Rural Ireland has changed and as a result, farmers are working longer hours in isolation, according to Physiotherapist Denis O’Connor.

“We live in a very fast moving society and we have little time for ourselves and even less time for other people,” he said.

Speaking at a recent farm safety event in Co. Wexford, O’Connor said that due to the changes in farming and time pressure farmers are prone to burnout.

“I meet a lot of farmers who are up to their tonsils seven days a week and what happens?

“What happens to land if you over farm it? Eventually, it will become real unproductive. In life, the same thing happens and it is called burnout.

The number of people in rural areas who are flat out all day every day trying to keep the show on the road are very very close to burnout.

O’Connor went on the say that it is important to take time out, by spending time with family, visiting friends or going to matches.

“If we don’t take time out of busy schedules, time will take us out,” he said.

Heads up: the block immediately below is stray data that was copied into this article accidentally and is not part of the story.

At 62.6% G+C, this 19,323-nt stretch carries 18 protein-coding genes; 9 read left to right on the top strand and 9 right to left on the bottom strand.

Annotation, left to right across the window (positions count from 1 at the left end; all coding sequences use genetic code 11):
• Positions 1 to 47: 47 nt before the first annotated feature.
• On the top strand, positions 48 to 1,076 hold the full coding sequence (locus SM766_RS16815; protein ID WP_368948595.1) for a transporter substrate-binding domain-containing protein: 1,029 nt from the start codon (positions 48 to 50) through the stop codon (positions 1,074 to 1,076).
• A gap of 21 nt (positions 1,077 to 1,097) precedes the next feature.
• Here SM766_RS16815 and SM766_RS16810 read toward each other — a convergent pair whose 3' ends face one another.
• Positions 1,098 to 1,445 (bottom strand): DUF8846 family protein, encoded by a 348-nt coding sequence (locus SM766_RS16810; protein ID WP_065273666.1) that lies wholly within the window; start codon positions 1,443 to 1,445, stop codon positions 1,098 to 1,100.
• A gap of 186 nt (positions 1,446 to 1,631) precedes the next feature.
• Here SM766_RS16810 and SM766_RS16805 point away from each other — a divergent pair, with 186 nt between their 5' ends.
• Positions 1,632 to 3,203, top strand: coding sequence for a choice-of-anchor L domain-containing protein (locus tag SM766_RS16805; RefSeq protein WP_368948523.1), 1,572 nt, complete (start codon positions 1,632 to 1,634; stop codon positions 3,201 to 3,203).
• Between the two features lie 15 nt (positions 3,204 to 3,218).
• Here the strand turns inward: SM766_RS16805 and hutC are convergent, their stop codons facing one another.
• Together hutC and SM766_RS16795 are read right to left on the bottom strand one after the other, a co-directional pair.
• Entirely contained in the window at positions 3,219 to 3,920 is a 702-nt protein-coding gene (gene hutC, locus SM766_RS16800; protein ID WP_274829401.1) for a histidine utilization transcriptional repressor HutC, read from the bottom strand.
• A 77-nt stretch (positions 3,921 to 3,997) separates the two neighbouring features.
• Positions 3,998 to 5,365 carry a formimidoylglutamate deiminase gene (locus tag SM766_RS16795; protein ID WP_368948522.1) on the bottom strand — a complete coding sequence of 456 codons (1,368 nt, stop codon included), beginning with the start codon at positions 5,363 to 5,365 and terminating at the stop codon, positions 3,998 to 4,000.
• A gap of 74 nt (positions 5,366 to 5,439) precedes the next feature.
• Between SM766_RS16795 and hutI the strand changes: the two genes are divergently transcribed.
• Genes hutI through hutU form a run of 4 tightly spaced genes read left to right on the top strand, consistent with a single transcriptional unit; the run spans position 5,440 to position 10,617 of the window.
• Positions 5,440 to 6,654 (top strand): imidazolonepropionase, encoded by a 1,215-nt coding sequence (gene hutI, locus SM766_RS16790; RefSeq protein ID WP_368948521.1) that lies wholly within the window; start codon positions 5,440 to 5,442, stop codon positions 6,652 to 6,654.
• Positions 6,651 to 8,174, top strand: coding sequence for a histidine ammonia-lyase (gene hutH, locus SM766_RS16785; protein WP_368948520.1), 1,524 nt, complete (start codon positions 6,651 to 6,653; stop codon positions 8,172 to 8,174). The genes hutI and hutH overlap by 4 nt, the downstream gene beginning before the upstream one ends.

Denis O'Connor speaking at the farm safety event.

Denis O’Connor speaking at the farm safety event.

Men find it difficult to talk

O’Connor also said that it is more difficult for men to take time out and discuss their problems as they are hardwired to be tough, strong and to not show any signs of weakness.

Men don’t talk and that is one of the biggest difficulties we have today.

“We need to be conscious of spending a little bit more time in each others company, looking out for each other a little more and more importantly looking out for ourselves,” he said.

Key points for mental well-being:

  • Make more connections and make the connections last
  • Be active – become involved in activities outside of farming
  • Keep on learning – Push yourself and develop new skills
  • Give – the more you give the more you get